Great benefits can be had from writing your own code. Let me give you just one example of what I'm talking about. A year ago, I was amazed at how difficult it was to find a PHP script for counting the number of times a web page is viewed. I saw a substantial number of commercial software products whose creators implied that we lowly website developers couldn't possibly accomplish this herculean task without their help. They promised to provide the help we apparently so desperately need in return for permission to track our visitors and put their ads on our websites. Because I had experience writing "C" and C++ code, I suspected this sales pitch was flimflam. But, I didn't know PHP. Luckily, I soon discovered that PHP is nothing more that "C" with some built-in functions that are specific to web-related tasks. So, I learned the basics of PHP in two days, and I wrote my own page-view-counting script. The hilarious thing is that the script I wrote is only 19 lines long, and I only need to add one line of code into each web page to count the number of views it gets. So what are these software companies really providing? Not much, in my opinion. And, in exchange, we allow them to advertise for free on our websites and in many cases spy on every visitor that views a web page or posts a comment!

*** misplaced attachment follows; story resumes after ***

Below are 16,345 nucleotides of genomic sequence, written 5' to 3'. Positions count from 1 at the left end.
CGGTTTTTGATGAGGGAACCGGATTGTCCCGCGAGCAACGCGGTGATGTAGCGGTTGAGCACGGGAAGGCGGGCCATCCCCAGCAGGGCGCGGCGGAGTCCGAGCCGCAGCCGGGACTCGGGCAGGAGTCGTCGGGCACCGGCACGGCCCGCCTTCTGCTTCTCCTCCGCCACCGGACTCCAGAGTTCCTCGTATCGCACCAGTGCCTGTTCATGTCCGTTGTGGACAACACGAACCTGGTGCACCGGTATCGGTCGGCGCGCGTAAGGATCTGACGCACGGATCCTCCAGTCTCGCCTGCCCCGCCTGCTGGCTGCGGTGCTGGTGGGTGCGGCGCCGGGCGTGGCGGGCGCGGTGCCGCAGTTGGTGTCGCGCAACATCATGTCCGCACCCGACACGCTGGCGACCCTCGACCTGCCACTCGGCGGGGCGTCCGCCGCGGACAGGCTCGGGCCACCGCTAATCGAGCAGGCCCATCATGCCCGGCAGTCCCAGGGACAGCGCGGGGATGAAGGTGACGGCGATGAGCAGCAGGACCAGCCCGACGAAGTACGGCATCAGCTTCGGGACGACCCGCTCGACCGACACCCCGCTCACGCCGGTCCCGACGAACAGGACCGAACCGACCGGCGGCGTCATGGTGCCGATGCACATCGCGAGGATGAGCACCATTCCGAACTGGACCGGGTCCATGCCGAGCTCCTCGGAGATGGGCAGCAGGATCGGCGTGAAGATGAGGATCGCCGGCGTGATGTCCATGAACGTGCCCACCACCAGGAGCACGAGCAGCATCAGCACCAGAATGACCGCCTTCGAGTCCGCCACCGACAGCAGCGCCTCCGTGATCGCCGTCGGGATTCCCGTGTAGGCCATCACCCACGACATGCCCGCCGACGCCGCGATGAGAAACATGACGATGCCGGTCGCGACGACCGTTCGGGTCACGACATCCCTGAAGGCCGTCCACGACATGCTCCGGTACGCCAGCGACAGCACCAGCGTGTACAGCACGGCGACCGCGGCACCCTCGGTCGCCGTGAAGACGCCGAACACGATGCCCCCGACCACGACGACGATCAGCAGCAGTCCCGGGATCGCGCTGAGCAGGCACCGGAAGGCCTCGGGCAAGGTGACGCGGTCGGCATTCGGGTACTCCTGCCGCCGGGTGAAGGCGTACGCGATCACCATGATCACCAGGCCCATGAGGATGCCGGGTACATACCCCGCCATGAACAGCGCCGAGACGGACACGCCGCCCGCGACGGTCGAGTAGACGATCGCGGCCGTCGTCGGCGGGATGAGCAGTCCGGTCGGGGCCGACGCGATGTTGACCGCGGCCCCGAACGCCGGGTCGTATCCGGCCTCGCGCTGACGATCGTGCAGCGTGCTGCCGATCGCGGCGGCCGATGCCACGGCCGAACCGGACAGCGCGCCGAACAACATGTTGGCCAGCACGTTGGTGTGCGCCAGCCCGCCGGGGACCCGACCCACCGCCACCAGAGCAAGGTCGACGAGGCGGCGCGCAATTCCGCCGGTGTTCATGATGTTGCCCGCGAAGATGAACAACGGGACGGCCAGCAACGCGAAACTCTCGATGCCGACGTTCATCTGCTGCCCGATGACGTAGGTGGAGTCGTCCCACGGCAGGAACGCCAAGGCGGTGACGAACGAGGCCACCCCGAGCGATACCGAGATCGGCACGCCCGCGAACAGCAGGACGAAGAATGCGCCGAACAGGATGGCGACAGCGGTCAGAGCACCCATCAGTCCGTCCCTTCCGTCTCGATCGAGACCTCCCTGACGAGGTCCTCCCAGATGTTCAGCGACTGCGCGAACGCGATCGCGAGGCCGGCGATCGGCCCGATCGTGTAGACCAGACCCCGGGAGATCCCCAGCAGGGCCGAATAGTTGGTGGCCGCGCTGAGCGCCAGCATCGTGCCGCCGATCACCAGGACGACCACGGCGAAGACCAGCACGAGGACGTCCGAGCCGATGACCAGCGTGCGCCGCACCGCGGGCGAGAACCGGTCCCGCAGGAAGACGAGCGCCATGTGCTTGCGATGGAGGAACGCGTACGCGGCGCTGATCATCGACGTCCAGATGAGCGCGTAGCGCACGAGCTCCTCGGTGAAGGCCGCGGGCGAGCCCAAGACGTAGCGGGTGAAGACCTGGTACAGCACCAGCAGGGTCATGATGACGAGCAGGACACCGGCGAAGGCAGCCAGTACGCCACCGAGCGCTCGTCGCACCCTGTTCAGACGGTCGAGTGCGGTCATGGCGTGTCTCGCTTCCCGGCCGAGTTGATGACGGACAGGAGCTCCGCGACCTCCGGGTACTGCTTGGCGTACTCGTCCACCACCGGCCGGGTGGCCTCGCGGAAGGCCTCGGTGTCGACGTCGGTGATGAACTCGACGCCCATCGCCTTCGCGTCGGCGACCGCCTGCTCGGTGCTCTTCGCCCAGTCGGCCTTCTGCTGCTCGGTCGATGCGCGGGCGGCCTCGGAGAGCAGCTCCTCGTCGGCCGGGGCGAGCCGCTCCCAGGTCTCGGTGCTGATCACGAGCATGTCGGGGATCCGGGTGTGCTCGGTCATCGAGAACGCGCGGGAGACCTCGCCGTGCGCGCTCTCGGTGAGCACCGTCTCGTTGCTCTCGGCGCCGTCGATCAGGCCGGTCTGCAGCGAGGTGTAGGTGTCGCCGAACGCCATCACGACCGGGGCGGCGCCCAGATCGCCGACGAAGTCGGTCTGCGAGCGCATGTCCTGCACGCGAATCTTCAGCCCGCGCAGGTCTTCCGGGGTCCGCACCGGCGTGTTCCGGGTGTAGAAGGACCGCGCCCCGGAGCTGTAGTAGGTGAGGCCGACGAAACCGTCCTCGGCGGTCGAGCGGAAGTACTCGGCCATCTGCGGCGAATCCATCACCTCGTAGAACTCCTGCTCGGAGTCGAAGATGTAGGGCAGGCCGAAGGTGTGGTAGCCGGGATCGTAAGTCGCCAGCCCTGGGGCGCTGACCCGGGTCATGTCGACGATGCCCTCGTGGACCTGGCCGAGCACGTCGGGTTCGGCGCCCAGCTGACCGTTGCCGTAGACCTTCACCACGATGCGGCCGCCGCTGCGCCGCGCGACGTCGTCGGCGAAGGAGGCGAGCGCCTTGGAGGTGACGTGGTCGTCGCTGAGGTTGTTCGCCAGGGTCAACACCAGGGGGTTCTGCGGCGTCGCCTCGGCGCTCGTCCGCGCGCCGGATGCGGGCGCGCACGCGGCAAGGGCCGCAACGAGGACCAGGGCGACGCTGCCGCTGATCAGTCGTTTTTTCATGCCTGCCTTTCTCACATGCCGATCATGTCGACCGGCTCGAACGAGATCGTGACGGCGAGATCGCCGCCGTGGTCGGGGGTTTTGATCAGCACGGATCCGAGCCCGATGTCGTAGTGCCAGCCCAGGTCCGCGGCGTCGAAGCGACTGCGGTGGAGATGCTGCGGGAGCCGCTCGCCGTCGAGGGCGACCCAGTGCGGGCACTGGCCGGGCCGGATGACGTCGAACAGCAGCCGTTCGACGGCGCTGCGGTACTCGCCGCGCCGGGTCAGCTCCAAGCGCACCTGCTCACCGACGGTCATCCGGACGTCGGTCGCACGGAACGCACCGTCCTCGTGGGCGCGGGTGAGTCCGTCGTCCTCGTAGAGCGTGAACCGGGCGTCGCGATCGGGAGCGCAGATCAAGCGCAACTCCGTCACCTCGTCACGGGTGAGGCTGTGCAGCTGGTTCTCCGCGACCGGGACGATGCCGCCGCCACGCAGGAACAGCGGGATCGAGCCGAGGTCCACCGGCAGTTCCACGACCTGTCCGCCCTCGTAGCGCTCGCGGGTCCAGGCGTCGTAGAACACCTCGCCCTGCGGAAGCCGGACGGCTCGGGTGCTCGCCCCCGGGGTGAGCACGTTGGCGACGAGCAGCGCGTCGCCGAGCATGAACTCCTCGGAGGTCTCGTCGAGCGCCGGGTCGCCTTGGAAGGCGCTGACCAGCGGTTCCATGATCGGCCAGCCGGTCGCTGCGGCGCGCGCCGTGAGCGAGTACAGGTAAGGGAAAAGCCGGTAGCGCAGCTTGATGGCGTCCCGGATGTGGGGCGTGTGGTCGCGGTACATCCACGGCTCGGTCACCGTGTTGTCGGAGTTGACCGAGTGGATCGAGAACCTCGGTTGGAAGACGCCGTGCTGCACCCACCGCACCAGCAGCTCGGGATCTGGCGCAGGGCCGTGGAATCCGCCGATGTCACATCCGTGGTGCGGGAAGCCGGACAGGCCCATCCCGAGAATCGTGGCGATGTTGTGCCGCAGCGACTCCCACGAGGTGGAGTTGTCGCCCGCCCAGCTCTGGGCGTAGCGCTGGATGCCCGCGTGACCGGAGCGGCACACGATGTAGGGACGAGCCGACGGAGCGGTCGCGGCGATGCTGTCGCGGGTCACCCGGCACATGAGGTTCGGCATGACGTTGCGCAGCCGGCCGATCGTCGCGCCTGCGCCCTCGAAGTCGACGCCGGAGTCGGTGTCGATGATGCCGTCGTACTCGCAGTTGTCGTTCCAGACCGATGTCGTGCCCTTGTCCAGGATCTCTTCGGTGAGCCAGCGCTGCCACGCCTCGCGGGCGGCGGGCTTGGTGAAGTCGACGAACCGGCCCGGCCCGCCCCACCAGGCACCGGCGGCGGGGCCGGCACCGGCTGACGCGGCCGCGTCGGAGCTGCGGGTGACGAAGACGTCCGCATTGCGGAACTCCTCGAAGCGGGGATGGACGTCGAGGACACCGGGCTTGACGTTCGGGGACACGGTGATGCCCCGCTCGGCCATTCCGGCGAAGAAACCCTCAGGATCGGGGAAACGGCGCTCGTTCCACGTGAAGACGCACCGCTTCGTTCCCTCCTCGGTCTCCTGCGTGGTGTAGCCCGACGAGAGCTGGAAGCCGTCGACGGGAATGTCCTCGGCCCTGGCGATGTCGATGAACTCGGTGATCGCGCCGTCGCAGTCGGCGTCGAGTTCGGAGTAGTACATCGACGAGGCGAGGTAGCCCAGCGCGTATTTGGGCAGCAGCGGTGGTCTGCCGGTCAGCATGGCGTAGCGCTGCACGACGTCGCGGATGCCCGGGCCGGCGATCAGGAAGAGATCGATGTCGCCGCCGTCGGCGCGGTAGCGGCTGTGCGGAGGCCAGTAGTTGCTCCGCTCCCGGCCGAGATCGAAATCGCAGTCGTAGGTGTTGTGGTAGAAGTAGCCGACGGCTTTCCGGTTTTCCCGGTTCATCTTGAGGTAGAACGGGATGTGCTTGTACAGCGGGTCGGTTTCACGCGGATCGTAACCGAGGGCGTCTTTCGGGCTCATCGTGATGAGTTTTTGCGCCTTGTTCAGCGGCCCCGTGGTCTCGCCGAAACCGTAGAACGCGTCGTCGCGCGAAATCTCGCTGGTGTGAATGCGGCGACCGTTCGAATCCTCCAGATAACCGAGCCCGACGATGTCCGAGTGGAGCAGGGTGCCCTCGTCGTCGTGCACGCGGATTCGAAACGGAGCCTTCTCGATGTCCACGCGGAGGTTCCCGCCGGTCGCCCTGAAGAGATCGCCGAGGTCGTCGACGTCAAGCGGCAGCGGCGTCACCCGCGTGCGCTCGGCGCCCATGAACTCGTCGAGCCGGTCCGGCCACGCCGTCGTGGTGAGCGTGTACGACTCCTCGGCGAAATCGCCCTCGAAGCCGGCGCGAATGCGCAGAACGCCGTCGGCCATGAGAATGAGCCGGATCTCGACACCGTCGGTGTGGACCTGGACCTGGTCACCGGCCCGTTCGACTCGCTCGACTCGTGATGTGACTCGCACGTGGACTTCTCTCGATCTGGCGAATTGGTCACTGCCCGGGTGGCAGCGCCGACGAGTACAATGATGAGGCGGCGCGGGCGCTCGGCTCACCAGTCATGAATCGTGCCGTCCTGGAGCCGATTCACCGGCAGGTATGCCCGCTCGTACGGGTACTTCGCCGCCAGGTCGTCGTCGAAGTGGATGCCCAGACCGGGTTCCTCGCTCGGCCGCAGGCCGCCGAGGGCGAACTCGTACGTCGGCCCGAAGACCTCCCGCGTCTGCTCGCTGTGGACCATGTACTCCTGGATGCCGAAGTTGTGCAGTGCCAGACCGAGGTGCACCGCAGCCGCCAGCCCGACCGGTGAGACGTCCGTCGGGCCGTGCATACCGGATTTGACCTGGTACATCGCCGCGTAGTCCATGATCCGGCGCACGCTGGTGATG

The bottom line is that I discovered that I was able to write the software I needed to run a small website. No commercial software was required! I do, of course, use an open-source operating system and and open-source webserver software. But, the rest of the code is mine. And, it does what I need it to do--without compromising my visitors' privacy.
Many who give advice about running websites claim that comments increase web traffic. I'm not so sure. I'm seeing maybe one or two legitimate comments for every 2000 page views. Four times that many are spam from people selling viagra, amoxicillan, clothing, real estate, etc. As far as comments boosting the number of visitors to my website ... I just don't see how one or two comments per 2000 readers is likely to noticeably increase traffic. But, so far, my visitor comment forms are still active and available for receiving your comments.